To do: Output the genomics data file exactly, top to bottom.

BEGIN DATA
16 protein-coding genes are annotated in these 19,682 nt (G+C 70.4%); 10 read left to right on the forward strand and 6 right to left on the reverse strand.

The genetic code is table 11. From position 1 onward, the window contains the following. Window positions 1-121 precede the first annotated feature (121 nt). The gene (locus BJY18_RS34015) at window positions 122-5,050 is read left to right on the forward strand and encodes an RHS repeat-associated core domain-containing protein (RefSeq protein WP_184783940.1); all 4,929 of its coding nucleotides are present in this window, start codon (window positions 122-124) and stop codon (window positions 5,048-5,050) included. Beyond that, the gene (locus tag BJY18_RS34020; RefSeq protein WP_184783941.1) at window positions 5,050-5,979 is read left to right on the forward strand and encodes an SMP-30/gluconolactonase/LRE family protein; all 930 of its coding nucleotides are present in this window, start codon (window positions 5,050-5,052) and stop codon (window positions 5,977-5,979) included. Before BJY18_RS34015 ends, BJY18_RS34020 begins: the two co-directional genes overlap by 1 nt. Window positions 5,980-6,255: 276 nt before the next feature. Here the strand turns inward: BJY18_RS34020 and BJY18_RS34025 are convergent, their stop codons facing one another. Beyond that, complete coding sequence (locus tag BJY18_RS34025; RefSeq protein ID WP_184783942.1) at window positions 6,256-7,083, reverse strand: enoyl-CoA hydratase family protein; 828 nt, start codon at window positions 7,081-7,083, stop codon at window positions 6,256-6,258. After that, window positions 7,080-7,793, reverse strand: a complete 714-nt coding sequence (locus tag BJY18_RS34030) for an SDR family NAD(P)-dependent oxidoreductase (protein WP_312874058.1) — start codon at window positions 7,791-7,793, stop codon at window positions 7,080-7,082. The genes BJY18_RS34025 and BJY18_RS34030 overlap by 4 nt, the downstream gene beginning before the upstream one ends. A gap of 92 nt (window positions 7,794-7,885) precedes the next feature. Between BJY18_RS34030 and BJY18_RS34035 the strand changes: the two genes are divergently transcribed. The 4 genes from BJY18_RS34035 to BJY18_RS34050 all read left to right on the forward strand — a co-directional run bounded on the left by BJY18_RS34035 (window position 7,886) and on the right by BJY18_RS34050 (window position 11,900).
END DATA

16 protein-coding genes are annotated in these 19,682 nt (G+C 70.4%); 10 read left to right on the forward strand and 6 right to left on the reverse strand.

The genetic code is table 11. From position 1 onward, the window contains the following. Window positions 1-121 precede the first annotated feature (121 nt). The gene (locus BJY18_RS34015) at window positions 122-5,050 is read left to right on the forward strand and encodes an RHS repeat-associated core domain-containing protein (RefSeq protein WP_184783940.1); all 4,929 of its coding nucleotides are present in this window, start codon (window positions 122-124) and stop codon (window positions 5,048-5,050) included. Beyond that, the gene (locus tag BJY18_RS34020; RefSeq protein WP_184783941.1) at window positions 5,050-5,979 is read left to right on the forward strand and encodes an SMP-30/gluconolactonase/LRE family protein; all 930 of its coding nucleotides are present in this window, start codon (window positions 5,050-5,052) and stop codon (window positions 5,977-5,979) included. Before BJY18_RS34015 ends, BJY18_RS34020 begins: the two co-directional genes overlap by 1 nt. Window positions 5,980-6,255: 276 nt before the next feature. Here the strand turns inward: BJY18_RS34020 and BJY18_RS34025 are convergent, their stop codons facing one another. Beyond that, complete coding sequence (locus tag BJY18_RS34025; RefSeq protein ID WP_184783942.1) at window positions 6,256-7,083, reverse strand: enoyl-CoA hydratase family protein; 828 nt, start codon at window positions 7,081-7,083, stop codon at window positions 6,256-6,258. After that, window positions 7,080-7,793, reverse strand: a complete 714-nt coding sequence (locus tag BJY18_RS34030) for an SDR family NAD(P)-dependent oxidoreductase (protein WP_312874058.1) — start codon at window positions 7,791-7,793, stop codon at window positions 7,080-7,082. The genes BJY18_RS34025 and BJY18_RS34030 overlap by 4 nt, the downstream gene beginning before the upstream one ends. A gap of 92 nt (window positions 7,794-7,885) precedes the next feature. Between BJY18_RS34030 and BJY18_RS34035 the strand changes: the two genes are divergently transcribed. The 4 genes from BJY18_RS34035 to BJY18_RS34050 all read left to right on the forward strand — a co-directional run bounded on the left by BJY18_RS34035 (window position 7,886) and on the right by BJY18_RS34050 (window position 11,900).